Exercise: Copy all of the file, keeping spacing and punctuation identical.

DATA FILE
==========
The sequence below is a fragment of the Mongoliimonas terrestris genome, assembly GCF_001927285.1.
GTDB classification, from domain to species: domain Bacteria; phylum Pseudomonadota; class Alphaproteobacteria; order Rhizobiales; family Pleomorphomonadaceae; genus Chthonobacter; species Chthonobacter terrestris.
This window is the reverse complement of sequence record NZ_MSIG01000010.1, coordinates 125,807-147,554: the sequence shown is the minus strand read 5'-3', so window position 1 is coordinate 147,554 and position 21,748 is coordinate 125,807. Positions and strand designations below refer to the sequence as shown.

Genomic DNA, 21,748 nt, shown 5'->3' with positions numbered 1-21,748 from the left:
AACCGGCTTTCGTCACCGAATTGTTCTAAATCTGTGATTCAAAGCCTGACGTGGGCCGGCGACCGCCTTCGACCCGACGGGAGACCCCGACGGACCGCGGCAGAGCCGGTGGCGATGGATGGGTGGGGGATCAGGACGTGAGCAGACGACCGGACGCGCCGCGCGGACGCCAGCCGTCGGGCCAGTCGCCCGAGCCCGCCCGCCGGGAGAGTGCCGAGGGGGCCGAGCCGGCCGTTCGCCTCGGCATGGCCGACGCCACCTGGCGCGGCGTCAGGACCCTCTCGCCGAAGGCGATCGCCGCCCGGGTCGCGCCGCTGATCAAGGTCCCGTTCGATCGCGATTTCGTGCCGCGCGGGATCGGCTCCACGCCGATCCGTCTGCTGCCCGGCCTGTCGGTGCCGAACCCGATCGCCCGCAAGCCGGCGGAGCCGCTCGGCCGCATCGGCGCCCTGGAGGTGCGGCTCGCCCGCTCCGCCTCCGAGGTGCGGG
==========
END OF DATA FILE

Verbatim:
The sequence below is a fragment of the Mongoliimonas terrestris genome, assembly GCF_001927285.1.
GTDB classification, from domain to species: domain Bacteria; phylum Pseudomonadota; class Alphaproteobacteria; order Rhizobiales; family Pleomorphomonadaceae; genus Chthonobacter; species Chthonobacter terrestris.
This window is the reverse complement of sequence record NZ_MSIG01000010.1, coordinates 125,807-147,554: the sequence shown is the minus strand read 5'-3', so window position 1 is coordinate 147,554 and position 21,748 is coordinate 125,807. Positions and strand designations below refer to the sequence as shown.

Genomic DNA, 21,748 nt, shown 5'->3' with positions numbered 1-21,748 from the left:
AACCGGCTTTCGTCACCGAATTGTTCTAAATCTGTGATTCAAAGCCTGACGTGGGCCGGCGACCGCCTTCGACCCGACGGGAGACCCCGACGGACCGCGGCAGAGCCGGTGGCGATGGATGGGTGGGGGATCAGGACGTGAGCAGACGACCGGACGCGCCGCGCGGACGCCAGCCGTCGGGCCAGTCGCCCGAGCCCGCCCGCCGGGAGAGTGCCGAGGGGGCCGAGCCGGCCGTTCGCCTCGGCATGGCCGACGCCACCTGGCGCGGCGTCAGGACCCTCTCGCCGAAGGCGATCGCCGCCCGGGTCGCGCCGCTGATCAAGGTCCCGTTCGATCGCGATTTCGTGCCGCGCGGGATCGGCTCCACGCCGATCCGTCTGCTGCCCGGCCTGTCGGTGCCGAACCCGATCGCCCGCAAGCCGGCGGAGCCGCTCGGCCGCATCGGCGCCCTGGAGGTGCGGCTCGCCCGCTCCGCCTCCGAGGTGCGGG